Older Adult Asthma Patients Often Also Have Allergies

Larry Hand

April 04, 2013

Contrary to popular opinion, older adults with asthma also have at least one allergy, according to an article published in the April issue of the Annals of Allergy, Asthma & Immunology.

Paula J. Busse, MD, from the Division of Clinical Immunology, Mount Sinai School of Medicine, New York City, and colleagues analyzed the records of 2573 people included in the National Health and Nutrition Examination Survey (NHANES) 2005-2006 to assess immunoglobulin E–mediated sensitization rates in adults with asthma. The investigators compared the prevalence of sensitization in 2 age groups of participants: adults aged 20 to 40 years and adults aged 55 years old or older.

More than 62% of all patients were non-Hispanic, and about 80% had at least a high school education.

Of the 1623 younger patients (51% women), the researchers identified 108 (6.7%) individuals who had physician-diagnosed cases of asthma. Among the 950 older patients (61.5% women), the investigators identified 43 (4.5%) individuals with asthma. In the younger group, 75.4% of the individuals with asthma had at least 1 allergen sensitization, as did 65.2% of the older adults with asthma. The difference between the 2 groups did not reach statistical significance.

The researchers calculated the adjusted odds ratio (OR) for immunoglobulin E–mediated sensitization, using logistic regression and adjusting for sex, race/ethnicity, and educational level. Older adults with asthma had nearly a 3-fold increased risk for allergy compared with participants without asthma (95% confidence interval [CI], 1.7 - 4.9]; the risk was even greater for younger individuals with asthma (OR, 3.5 [95% CI, 2.3 - 5.2]).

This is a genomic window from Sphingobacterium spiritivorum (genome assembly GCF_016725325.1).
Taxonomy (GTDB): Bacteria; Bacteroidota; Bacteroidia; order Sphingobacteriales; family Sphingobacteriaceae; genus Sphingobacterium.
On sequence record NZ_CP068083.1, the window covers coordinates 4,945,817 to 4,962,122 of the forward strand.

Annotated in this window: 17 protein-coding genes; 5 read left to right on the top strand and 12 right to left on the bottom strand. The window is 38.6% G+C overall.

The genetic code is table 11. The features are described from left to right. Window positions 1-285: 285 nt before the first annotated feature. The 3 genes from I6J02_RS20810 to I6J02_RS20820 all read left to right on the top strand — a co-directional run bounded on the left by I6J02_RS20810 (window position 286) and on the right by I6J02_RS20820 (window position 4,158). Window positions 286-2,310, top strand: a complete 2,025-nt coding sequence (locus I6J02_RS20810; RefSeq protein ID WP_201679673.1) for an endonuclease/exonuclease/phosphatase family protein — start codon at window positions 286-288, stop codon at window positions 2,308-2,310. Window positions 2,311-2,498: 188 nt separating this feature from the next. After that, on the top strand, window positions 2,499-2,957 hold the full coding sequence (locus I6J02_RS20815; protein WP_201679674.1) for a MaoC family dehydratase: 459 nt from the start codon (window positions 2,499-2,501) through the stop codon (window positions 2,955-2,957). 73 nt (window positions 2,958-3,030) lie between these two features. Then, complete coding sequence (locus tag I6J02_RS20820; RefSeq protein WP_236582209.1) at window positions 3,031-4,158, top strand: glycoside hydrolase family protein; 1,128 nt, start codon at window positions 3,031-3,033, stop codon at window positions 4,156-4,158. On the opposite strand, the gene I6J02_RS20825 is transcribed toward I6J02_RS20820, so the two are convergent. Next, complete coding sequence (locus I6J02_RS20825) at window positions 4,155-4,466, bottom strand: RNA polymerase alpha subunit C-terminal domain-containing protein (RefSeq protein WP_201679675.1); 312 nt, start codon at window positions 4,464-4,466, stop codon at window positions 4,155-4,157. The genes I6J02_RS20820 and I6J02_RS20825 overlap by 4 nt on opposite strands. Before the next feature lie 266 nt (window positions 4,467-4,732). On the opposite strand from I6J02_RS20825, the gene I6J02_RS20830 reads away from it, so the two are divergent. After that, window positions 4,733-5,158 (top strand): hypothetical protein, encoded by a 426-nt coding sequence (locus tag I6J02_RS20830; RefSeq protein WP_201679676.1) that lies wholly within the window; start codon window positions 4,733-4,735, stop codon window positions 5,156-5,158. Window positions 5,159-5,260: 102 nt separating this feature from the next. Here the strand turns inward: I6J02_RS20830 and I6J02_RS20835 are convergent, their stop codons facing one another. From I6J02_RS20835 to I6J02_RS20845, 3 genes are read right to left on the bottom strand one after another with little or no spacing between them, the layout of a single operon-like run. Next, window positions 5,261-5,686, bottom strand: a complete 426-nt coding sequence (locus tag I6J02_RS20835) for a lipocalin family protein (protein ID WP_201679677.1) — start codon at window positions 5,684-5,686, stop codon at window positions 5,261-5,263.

Older patients with asthma most often were sensitized to dust mite (Dermatophagoides pteronyssinus, 36.3%) and rye grass (33.1%), with 50.2% being sensitized to at least 1 indoor allergen and 39.3% to at least 1 outdoor allergen. Younger patients with asthma were most often sensitized to dog (49.5%) and dust mite (D pteronyssinus [44.8%] and D farinae [41.4%]), with 60.2% being sensitized to at least 1 indoor allergen and 53.3% to at least 1 outdoor allergen.

"Allergists have known the prevalence of allergies among asthmatic children is high at 60 to 80 percent, but it was thought allergies were not as common in asthmatic adults," Dr. Busse said in a news release. "These findings are important, and can help lead to proper diagnosis and treatment."

Although the literature suggests the prevalence of asthma may range from 3.5% to 7.5% in adults older than 60 years, this study finds that 4.5% of the NHANES 2005-2006 population aged 55 years and older had physician-diagnosed asthma, the researchers write. Asthma was more common in women with higher body mass indexes.

A limitation of the study was the inability to determine the age at which patients developed allergies, the authors note, but the strict diagnostic criteria for patient inclusion was a strength.

"In summary," the researchers write, "our study of the NHANES 2005-2006 database suggests that allergic sensitization in older patients with asthma is not uncommon and may differ only slightly from patients 20 to 40 years of age. Physicians providing care for older patients with asthma should consider testing for allergic sensitization and counseling about environmental control practices, particularly among those with poorly controlled asthma."

This research was supported in part by the National Institute of Environmental Health Sciences, National Institutes of Health. The authors have disclosed no relevant financial relationships.

Ann Allergy Asthma Immunol. 2013;110:247-252. Abstract